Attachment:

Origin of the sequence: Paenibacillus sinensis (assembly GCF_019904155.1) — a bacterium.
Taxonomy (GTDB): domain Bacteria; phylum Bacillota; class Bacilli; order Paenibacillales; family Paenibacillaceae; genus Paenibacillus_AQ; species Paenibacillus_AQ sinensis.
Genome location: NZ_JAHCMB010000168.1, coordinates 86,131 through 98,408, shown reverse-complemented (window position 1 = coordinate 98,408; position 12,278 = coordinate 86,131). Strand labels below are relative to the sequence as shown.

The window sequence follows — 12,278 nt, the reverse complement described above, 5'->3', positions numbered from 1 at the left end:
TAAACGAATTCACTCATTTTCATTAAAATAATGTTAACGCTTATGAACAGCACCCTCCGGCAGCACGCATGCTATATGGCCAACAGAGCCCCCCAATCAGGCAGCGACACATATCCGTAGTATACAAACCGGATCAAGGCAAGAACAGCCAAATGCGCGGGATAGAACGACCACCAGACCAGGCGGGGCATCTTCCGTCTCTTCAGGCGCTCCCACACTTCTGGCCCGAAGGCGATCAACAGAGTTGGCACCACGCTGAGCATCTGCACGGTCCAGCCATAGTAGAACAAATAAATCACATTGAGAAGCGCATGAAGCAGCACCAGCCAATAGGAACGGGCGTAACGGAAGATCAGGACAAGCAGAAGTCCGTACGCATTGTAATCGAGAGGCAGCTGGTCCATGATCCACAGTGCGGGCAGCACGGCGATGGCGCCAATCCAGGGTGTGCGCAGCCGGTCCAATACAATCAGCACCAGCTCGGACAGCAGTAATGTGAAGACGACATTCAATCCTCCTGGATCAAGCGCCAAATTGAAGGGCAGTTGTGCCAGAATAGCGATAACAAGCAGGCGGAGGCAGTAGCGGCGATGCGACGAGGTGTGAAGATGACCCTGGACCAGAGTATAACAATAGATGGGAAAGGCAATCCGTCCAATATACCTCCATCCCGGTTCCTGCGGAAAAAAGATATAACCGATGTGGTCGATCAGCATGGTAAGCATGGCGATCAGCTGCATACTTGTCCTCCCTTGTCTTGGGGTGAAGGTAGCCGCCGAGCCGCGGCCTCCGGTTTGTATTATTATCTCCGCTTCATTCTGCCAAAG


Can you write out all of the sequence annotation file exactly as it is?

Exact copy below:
Origin of the sequence: Paenibacillus sinensis (assembly GCF_019904155.1) — a bacterium.
Taxonomy (GTDB): domain Bacteria; phylum Bacillota; class Bacilli; order Paenibacillales; family Paenibacillaceae; genus Paenibacillus_AQ; species Paenibacillus_AQ sinensis.
Genome location: NZ_JAHCMB010000168.1, coordinates 86,131 through 98,408, shown reverse-complemented (window position 1 = coordinate 98,408; position 12,278 = coordinate 86,131). Strand labels below are relative to the sequence as shown.

The window sequence follows — 12,278 nt, the reverse complement described above, 5'->3', positions numbered from 1 at the left end:
TAAACGAATTCACTCATTTTCATTAAAATAATGTTAACGCTTATGAACAGCACCCTCCGGCAGCACGCATGCTATATGGCCAACAGAGCCCCCCAATCAGGCAGCGACACATATCCGTAGTATACAAACCGGATCAAGGCAAGAACAGCCAAATGCGCGGGATAGAACGACCACCAGACCAGGCGGGGCATCTTCCGTCTCTTCAGGCGCTCCCACACTTCTGGCCCGAAGGCGATCAACAGAGTTGGCACCACGCTGAGCATCTGCACGGTCCAGCCATAGTAGAACAAATAAATCACATTGAGAAGCGCATGAAGCAGCACCAGCCAATAGGAACGGGCGTAACGGAAGATCAGGACAAGCAGAAGTCCGTACGCATTGTAATCGAGAGGCAGCTGGTCCATGATCCACAGTGCGGGCAGCACGGCGATGGCGCCAATCCAGGGTGTGCGCAGCCGGTCCAATACAATCAGCACCAGCTCGGACAGCAGTAATGTGAAGACGACATTCAATCCTCCTGGATCAAGCGCCAAATTGAAGGGCAGTTGTGCCAGAATAGCGATAACAAGCAGGCGGAGGCAGTAGCGGCGATGCGACGAGGTGTGAAGATGACCCTGGACCAGAGTATAACAATAGATGGGAAAGGCAATCCGTCCAATATACCTCCATCCCGGTTCCTGCGGAAAAAAGATATAACCGATGTGGTCGATCAGCATGGTAAGCATGGCGATCAGCTGCATACTTGTCCTCCCTTGTCTTGGGGTGAAGGTAGCCGCCGAGCCGCGGCCTCCGGTTTGTATTATTATCTCCGCTTCATTCTGCCAAAG